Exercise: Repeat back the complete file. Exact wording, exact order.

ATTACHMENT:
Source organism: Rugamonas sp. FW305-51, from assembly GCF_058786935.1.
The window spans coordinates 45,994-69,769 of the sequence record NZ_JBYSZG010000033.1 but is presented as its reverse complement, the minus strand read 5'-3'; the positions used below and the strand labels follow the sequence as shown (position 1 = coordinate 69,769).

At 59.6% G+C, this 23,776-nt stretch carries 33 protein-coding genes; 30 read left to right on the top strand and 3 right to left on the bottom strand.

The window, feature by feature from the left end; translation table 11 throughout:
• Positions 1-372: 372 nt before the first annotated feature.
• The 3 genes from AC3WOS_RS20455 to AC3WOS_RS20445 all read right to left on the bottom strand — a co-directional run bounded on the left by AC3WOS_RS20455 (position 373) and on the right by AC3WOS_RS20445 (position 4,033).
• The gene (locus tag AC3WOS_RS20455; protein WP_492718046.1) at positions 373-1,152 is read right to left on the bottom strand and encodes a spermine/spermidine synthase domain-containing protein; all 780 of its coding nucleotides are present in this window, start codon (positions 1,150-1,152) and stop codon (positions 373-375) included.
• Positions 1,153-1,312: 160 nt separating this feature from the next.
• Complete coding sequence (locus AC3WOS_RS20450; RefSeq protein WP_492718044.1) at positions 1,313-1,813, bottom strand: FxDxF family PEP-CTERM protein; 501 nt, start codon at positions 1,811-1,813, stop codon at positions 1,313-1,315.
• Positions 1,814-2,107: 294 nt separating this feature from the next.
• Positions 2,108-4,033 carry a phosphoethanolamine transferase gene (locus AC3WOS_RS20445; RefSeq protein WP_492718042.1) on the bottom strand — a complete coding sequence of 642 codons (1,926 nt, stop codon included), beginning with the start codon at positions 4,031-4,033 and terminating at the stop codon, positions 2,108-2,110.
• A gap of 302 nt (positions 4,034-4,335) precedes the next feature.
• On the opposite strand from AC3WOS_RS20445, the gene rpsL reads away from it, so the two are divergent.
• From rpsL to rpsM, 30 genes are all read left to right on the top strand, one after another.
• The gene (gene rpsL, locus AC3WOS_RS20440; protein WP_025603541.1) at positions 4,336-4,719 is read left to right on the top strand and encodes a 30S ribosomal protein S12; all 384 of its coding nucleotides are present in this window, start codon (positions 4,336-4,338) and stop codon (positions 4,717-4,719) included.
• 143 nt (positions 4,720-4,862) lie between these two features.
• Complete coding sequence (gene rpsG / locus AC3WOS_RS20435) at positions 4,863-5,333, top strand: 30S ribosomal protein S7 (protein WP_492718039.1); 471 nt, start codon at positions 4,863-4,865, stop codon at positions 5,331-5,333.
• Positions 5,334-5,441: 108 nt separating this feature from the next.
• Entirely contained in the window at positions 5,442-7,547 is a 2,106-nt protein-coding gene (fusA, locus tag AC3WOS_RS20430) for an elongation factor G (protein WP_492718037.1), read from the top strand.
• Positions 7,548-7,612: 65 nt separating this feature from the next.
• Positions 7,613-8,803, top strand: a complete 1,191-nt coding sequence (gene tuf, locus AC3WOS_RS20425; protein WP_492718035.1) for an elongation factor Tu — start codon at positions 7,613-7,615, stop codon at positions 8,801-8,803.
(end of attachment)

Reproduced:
Source organism: Rugamonas sp. FW305-51, from assembly GCF_058786935.1.
The window spans coordinates 45,994-69,769 of the sequence record NZ_JBYSZG010000033.1 but is presented as its reverse complement, the minus strand read 5'-3'; the positions used below and the strand labels follow the sequence as shown (position 1 = coordinate 69,769).

At 59.6% G+C, this 23,776-nt stretch carries 33 protein-coding genes; 30 read left to right on the top strand and 3 right to left on the bottom strand.

The window, feature by feature from the left end; translation table 11 throughout:
• Positions 1-372: 372 nt before the first annotated feature.
• The 3 genes from AC3WOS_RS20455 to AC3WOS_RS20445 all read right to left on the bottom strand — a co-directional run bounded on the left by AC3WOS_RS20455 (position 373) and on the right by AC3WOS_RS20445 (position 4,033).
• The gene (locus tag AC3WOS_RS20455; protein WP_492718046.1) at positions 373-1,152 is read right to left on the bottom strand and encodes a spermine/spermidine synthase domain-containing protein; all 780 of its coding nucleotides are present in this window, start codon (positions 1,150-1,152) and stop codon (positions 373-375) included.
• Positions 1,153-1,312: 160 nt separating this feature from the next.
• Complete coding sequence (locus AC3WOS_RS20450; RefSeq protein WP_492718044.1) at positions 1,313-1,813, bottom strand: FxDxF family PEP-CTERM protein; 501 nt, start codon at positions 1,811-1,813, stop codon at positions 1,313-1,315.
• Positions 1,814-2,107: 294 nt separating this feature from the next.
• Positions 2,108-4,033 carry a phosphoethanolamine transferase gene (locus AC3WOS_RS20445; RefSeq protein WP_492718042.1) on the bottom strand — a complete coding sequence of 642 codons (1,926 nt, stop codon included), beginning with the start codon at positions 4,031-4,033 and terminating at the stop codon, positions 2,108-2,110.
• A gap of 302 nt (positions 4,034-4,335) precedes the next feature.
• On the opposite strand from AC3WOS_RS20445, the gene rpsL reads away from it, so the two are divergent.
• From rpsL to rpsM, 30 genes are all read left to right on the top strand, one after another.
• The gene (gene rpsL, locus AC3WOS_RS20440; protein WP_025603541.1) at positions 4,336-4,719 is read left to right on the top strand and encodes a 30S ribosomal protein S12; all 384 of its coding nucleotides are present in this window, start codon (positions 4,336-4,338) and stop codon (positions 4,717-4,719) included.
• 143 nt (positions 4,720-4,862) lie between these two features.
• Complete coding sequence (gene rpsG / locus AC3WOS_RS20435) at positions 4,863-5,333, top strand: 30S ribosomal protein S7 (protein WP_492718039.1); 471 nt, start codon at positions 4,863-4,865, stop codon at positions 5,331-5,333.
• Positions 5,334-5,441: 108 nt separating this feature from the next.
• Entirely contained in the window at positions 5,442-7,547 is a 2,106-nt protein-coding gene (fusA, locus tag AC3WOS_RS20430) for an elongation factor G (protein WP_492718037.1), read from the top strand.
• Positions 7,548-7,612: 65 nt separating this feature from the next.
• Positions 7,613-8,803, top strand: a complete 1,191-nt coding sequence (gene tuf, locus AC3WOS_RS20425; protein WP_492718035.1) for an elongation factor Tu — start codon at positions 7,613-7,615, stop codon at positions 8,801-8,803.